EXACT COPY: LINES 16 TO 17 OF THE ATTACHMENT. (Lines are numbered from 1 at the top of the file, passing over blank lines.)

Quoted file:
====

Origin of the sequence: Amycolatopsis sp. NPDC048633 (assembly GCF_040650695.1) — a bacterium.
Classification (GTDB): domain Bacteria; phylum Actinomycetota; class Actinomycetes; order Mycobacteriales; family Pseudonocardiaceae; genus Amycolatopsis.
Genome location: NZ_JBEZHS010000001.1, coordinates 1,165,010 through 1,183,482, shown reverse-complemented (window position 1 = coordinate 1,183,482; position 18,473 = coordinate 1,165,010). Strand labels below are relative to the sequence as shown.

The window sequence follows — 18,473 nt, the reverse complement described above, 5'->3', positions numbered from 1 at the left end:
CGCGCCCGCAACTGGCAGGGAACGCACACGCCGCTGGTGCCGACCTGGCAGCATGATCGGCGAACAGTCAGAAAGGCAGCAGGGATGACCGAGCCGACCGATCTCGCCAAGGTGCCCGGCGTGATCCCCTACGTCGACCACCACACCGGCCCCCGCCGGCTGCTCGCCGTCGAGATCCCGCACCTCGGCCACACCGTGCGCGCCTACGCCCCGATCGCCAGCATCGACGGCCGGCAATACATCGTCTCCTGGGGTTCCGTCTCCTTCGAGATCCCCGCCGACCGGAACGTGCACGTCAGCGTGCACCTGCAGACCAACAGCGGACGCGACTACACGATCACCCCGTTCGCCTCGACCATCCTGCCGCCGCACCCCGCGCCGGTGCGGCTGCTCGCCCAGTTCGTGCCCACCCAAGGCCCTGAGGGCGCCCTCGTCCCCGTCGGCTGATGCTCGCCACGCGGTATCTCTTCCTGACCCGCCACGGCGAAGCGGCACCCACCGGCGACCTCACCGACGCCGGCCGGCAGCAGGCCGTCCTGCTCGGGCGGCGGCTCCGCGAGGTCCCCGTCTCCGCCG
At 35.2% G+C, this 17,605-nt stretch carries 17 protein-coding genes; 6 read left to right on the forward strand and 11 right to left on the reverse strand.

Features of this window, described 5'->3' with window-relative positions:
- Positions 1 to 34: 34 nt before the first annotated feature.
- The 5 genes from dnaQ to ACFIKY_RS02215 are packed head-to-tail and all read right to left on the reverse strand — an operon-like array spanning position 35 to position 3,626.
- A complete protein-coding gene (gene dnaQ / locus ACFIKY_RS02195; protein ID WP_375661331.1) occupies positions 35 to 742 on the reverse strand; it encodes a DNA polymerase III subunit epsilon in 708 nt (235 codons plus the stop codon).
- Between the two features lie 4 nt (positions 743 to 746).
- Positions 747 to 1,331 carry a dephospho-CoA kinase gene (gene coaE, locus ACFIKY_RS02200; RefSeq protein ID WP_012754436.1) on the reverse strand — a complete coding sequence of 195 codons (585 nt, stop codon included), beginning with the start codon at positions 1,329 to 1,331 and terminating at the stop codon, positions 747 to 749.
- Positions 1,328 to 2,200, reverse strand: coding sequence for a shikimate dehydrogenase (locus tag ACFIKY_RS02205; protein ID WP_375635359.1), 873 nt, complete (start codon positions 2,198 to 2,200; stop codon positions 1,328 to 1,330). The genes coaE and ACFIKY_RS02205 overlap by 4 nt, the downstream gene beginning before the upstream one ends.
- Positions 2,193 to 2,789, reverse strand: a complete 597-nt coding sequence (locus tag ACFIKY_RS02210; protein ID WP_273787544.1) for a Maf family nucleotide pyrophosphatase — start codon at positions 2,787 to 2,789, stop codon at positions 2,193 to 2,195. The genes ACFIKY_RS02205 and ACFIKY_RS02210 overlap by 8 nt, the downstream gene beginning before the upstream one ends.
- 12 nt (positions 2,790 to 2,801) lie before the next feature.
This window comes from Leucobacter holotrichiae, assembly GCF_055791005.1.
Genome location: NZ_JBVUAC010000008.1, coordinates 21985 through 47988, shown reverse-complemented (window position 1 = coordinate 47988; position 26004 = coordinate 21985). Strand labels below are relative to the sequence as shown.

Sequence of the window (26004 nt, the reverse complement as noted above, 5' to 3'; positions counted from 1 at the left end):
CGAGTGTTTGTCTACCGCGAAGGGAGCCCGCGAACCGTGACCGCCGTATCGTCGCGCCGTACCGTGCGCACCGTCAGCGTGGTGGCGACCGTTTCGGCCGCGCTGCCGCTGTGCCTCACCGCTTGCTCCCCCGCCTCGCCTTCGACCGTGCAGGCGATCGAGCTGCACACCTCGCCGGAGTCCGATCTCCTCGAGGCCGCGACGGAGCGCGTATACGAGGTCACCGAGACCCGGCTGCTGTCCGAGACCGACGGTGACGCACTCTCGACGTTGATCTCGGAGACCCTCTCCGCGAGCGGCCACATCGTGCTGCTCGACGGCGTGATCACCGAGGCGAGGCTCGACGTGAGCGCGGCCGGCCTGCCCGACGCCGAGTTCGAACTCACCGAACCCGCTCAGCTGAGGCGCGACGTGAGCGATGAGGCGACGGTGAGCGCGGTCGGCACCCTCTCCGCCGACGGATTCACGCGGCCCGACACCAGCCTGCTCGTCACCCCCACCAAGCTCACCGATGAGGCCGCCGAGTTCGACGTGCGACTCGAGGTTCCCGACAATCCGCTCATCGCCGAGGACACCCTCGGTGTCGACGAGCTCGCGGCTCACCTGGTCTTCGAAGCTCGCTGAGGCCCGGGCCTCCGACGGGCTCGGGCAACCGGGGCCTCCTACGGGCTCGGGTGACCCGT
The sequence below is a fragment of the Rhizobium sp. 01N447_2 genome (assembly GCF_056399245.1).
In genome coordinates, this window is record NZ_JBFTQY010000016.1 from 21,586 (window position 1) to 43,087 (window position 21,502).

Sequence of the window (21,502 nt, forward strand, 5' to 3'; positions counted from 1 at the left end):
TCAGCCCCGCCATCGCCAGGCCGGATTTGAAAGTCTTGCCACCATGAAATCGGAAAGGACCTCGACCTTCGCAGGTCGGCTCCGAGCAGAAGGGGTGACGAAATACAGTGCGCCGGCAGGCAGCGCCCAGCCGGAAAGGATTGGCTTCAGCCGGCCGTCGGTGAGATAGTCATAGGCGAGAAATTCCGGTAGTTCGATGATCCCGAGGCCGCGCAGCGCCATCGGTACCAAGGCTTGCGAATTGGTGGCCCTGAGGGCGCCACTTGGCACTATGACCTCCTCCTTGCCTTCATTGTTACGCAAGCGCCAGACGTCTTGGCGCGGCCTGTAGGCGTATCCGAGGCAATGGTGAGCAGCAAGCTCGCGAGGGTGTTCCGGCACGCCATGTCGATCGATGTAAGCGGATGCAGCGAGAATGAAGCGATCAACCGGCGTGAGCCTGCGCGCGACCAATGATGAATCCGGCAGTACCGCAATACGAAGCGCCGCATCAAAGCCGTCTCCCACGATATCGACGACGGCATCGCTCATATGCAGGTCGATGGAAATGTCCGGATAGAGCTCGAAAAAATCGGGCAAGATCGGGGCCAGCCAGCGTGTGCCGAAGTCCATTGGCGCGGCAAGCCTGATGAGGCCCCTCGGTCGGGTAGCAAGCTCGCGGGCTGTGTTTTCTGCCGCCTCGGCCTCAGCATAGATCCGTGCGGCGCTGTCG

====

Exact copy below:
This window comes from Leucobacter holotrichiae, assembly GCF_055791005.1.
Genome location: NZ_JBVUAC010000008.1, coordinates 21985 through 47988, shown reverse-complemented (window position 1 = coordinate 47988; position 26004 = coordinate 21985). Strand labels below are relative to the sequence as shown.